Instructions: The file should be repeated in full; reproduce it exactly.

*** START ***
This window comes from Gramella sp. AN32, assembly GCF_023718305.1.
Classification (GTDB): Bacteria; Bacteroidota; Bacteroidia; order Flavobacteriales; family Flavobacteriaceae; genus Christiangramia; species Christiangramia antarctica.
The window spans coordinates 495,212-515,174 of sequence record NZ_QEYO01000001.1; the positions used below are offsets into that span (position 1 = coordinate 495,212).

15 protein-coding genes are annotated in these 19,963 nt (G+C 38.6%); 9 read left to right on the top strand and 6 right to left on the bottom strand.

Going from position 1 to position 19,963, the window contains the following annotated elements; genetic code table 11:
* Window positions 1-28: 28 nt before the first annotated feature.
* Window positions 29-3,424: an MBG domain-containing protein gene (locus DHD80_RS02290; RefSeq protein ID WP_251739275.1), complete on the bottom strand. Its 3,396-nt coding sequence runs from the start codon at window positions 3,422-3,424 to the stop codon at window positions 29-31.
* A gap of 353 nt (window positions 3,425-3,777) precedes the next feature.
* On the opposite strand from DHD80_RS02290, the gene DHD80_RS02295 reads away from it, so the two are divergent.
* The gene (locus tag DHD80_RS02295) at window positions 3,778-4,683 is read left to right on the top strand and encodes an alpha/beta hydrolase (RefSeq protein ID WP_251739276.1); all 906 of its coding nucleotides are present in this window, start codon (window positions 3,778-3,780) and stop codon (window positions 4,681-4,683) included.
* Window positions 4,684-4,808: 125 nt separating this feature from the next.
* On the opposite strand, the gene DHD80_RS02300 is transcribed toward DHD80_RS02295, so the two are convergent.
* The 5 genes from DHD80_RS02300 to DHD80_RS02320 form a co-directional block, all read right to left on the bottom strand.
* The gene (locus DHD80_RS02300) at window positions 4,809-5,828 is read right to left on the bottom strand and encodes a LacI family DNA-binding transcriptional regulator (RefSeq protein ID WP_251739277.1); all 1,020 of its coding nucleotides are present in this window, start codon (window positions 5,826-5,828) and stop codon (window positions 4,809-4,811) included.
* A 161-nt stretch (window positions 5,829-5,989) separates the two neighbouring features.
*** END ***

This window comes from Gramella sp. AN32, assembly GCF_023718305.1.
Classification (GTDB): Bacteria; Bacteroidota; Bacteroidia; order Flavobacteriales; family Flavobacteriaceae; genus Christiangramia; species Christiangramia antarctica.
The window spans coordinates 495,212-515,174 of sequence record NZ_QEYO01000001.1; the positions used below are offsets into that span (position 1 = coordinate 495,212).

15 protein-coding genes are annotated in these 19,963 nt (G+C 38.6%); 9 read left to right on the top strand and 6 right to left on the bottom strand.

Going from position 1 to position 19,963, the window contains the following annotated elements; genetic code table 11:
* Window positions 1-28: 28 nt before the first annotated feature.
* Window positions 29-3,424: an MBG domain-containing protein gene (locus DHD80_RS02290; RefSeq protein ID WP_251739275.1), complete on the bottom strand. Its 3,396-nt coding sequence runs from the start codon at window positions 3,422-3,424 to the stop codon at window positions 29-31.
* A gap of 353 nt (window positions 3,425-3,777) precedes the next feature.
* On the opposite strand from DHD80_RS02290, the gene DHD80_RS02295 reads away from it, so the two are divergent.
* The gene (locus tag DHD80_RS02295) at window positions 3,778-4,683 is read left to right on the top strand and encodes an alpha/beta hydrolase (RefSeq protein ID WP_251739276.1); all 906 of its coding nucleotides are present in this window, start codon (window positions 3,778-3,780) and stop codon (window positions 4,681-4,683) included.
* Window positions 4,684-4,808: 125 nt separating this feature from the next.
* On the opposite strand, the gene DHD80_RS02300 is transcribed toward DHD80_RS02295, so the two are convergent.
* The 5 genes from DHD80_RS02300 to DHD80_RS02320 form a co-directional block, all read right to left on the bottom strand.
* The gene (locus DHD80_RS02300) at window positions 4,809-5,828 is read right to left on the bottom strand and encodes a LacI family DNA-binding transcriptional regulator (RefSeq protein ID WP_251739277.1); all 1,020 of its coding nucleotides are present in this window, start codon (window positions 5,826-5,828) and stop codon (window positions 4,809-4,811) included.
* A 161-nt stretch (window positions 5,829-5,989) separates the two neighbouring features.